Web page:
New Vatican Law Requires Priests, Nuns to Report Sex Abuse and Cover-Ups

Lori Arnold | Contributor | Thursday, May 9, 2019
New Vatican Law Requires Priests, Nuns to Report Sex Abuse and Cover-Ups

New Vatican Law Requires Priests, Nuns to Report Sex Abuse and Cover-Ups

All Catholic priests and nuns worldwide are now required to report clergy sexual abuse and cover-up by their superiors as part of a sweeping new law implemented Thursday by Pope Francis. The law also includes whistle-blower protections for reporters.

Additionally, the law outlines procedures for launching preliminary investigations when the accused is a bishop, cardinal or religious superior, and every diocese around the globe has been ordered to develop a system to process confidential claims.

"We have said for years that priests must conform to certain strict rules, so why shouldn't bishops and others in the hierarchy do the same?" Cardinal Marc Ouellet, head of the Vatican office for bishops, said. "It's not just a law, but a profound responsibility."

The new rules come as the Roman Catholic Church deals with global sex abuse scandals in which the Catholic hierarchy has come under fire for failing to protect members and, in some instances, nuns.

Essentially, the law makes the world's 415,000 Catholic priests and 660,000 religious sisters mandated reporters within the church, although they are not required to report abuses to law enforcement. The church has been reticent to require criminal reporting, citing fears it would endanger the church in places where Catholics are a persecuted minority. While criminal reporting is not required, clergy must obey civil reporting requirements where they live.

As mandated reporters, priests and nuns are required to inform church authorities when they learn or have "well-founded motives to believe" that a cleric or sister has engaged in sexual abuse of a minor, sexual misconduct with an adult, possession of child pornography—or that a superior has covered up any of those crimes.

In America, the new rules are seen as a building block as U.S. Bishops convene June 11-13 for a national meeting to flush out new accountability procedures here as sex abuse scandals continue to make headlines.

Earlier this year, the Vatican defrocked a former U.S. Cardinal, Theodore McCarrick, after a church tribunal found him guilty of abuse against minors and adult seminarians. He continued to rise through the church ranks despite credible allegations of sexual misconduct. McCarrick is the highest-ranking official ever to be expelled over sex abuse.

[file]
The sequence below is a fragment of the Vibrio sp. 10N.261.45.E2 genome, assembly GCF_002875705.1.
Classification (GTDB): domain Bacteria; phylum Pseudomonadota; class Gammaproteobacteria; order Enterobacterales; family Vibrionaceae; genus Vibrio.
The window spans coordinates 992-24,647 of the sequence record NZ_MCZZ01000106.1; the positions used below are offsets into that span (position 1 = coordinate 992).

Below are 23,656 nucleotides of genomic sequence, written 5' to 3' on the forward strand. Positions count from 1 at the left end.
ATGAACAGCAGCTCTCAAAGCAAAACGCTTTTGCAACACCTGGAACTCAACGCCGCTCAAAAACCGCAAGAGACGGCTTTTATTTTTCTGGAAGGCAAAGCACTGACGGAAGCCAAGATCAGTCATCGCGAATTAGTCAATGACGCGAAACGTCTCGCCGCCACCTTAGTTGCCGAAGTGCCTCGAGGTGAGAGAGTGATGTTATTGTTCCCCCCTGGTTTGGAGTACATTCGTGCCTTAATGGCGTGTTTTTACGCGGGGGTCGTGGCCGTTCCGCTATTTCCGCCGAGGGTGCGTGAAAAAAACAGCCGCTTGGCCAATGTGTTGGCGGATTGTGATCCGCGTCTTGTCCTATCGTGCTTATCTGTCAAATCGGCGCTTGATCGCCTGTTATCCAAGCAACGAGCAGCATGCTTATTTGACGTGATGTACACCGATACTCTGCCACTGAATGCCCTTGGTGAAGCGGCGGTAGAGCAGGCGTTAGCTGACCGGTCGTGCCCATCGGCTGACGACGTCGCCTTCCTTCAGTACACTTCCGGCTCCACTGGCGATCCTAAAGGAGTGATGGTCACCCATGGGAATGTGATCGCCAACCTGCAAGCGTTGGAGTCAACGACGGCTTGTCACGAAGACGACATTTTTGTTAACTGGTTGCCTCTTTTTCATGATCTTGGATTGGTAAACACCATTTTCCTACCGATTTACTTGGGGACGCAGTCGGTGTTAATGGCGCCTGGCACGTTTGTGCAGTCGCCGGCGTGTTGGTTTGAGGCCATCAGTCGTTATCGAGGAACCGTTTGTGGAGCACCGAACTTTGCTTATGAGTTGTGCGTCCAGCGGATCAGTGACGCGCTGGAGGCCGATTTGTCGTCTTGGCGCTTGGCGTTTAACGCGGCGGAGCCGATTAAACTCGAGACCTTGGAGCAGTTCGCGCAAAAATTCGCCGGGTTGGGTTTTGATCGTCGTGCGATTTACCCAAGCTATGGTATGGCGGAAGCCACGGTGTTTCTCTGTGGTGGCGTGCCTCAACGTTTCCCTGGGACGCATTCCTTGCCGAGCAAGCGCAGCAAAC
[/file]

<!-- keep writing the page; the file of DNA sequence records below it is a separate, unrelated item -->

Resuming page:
Last summer, a Pennsylvania grand jury report uncovered a list of more than 300 Catholic priests statewide who sexually abused at least 1,000 children over seven decades, while church leaders covered it up. 

The United States is not alone in fielding sex abuse cases. In February, Australian Cardinal George Pell was convicted of sex crimes against two choirboys. About a week later, French Cardinal Philippe Barbarin was found guilty of failing to report to law enforcement accusations against a pedophile priest. In Chile, at least seven bishops and a cardinal have resigned in the wake of a mammoth sex abuse scandal there. 

Officially, the church defines reportable crimes as: performing sexual acts with a minor or vulnerable person; forcing an adult "by violence or threat or through abuse of authority, to perform or submit to sexual acts," and the production, possession or distribution of child pornography. Cover-up is defined as "actions or omissions intended to interfere with or avoid" civil or canonical investigations.

In recent months, cases of sexual abuse of nuns and seminarians by their superiors have also been reported, which Pope Francis acknowledged in February.

“It’s not that everyone does this, but there have been priests and bishops who have,” Francis told reporters after he was asked about priests who target nuns. “And I think that it’s continuing because it’s not like once you realize it that it stops. It continues. And for some time we’ve been working on it.”


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Photo courtesy: Getty Images/Charles McQuillan/Stringer